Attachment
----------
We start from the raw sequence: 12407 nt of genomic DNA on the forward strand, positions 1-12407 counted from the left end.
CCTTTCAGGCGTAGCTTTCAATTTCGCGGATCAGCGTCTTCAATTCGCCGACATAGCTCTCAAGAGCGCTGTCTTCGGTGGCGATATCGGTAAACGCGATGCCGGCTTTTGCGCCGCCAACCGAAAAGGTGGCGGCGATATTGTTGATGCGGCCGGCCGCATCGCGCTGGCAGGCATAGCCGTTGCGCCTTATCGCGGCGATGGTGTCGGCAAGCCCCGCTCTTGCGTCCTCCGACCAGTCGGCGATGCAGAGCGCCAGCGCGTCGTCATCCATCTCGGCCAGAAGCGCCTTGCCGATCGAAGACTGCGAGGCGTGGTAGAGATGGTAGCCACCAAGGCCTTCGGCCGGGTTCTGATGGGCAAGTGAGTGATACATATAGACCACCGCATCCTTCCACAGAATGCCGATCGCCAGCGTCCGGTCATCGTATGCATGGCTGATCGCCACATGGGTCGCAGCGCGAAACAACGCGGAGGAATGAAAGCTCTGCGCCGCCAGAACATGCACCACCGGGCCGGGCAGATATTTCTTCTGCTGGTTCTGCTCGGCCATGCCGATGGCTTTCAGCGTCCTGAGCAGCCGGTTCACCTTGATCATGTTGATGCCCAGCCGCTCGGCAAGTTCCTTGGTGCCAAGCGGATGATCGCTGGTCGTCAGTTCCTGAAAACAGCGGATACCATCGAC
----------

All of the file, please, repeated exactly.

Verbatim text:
We start from the raw sequence: 12407 nt of genomic DNA on the forward strand, positions 1-12407 counted from the left end.
CCTTTCAGGCGTAGCTTTCAATTTCGCGGATCAGCGTCTTCAATTCGCCGACATAGCTCTCAAGAGCGCTGTCTTCGGTGGCGATATCGGTAAACGCGATGCCGGCTTTTGCGCCGCCAACCGAAAAGGTGGCGGCGATATTGTTGATGCGGCCGGCCGCATCGCGCTGGCAGGCATAGCCGTTGCGCCTTATCGCGGCGATGGTGTCGGCAAGCCCCGCTCTTGCGTCCTCCGACCAGTCGGCGATGCAGAGCGCCAGCGCGTCGTCATCCATCTCGGCCAGAAGCGCCTTGCCGATCGAAGACTGCGAGGCGTGGTAGAGATGGTAGCCACCAAGGCCTTCGGCCGGGTTCTGATGGGCAAGTGAGTGATACATATAGACCACCGCATCCTTCCACAGAATGCCGATCGCCAGCGTCCGGTCATCGTATGCATGGCTGATCGCCACATGGGTCGCAGCGCGAAACAACGCGGAGGAATGAAAGCTCTGCGCCGCCAGAACATGCACCACCGGGCCGGGCAGATATTTCTTCTGCTGGTTCTGCTCGGCCATGCCGATGGCTTTCAGCGTCCTGAGCAGCCGGTTCACCTTGATCATGTTGATGCCCAGCCGCTCGGCAAGTTCCTTGGTGCCAAGCGGATGATCGCTGGTCGTCAGTTCCTGAAAACAGCGGATACCATCGAC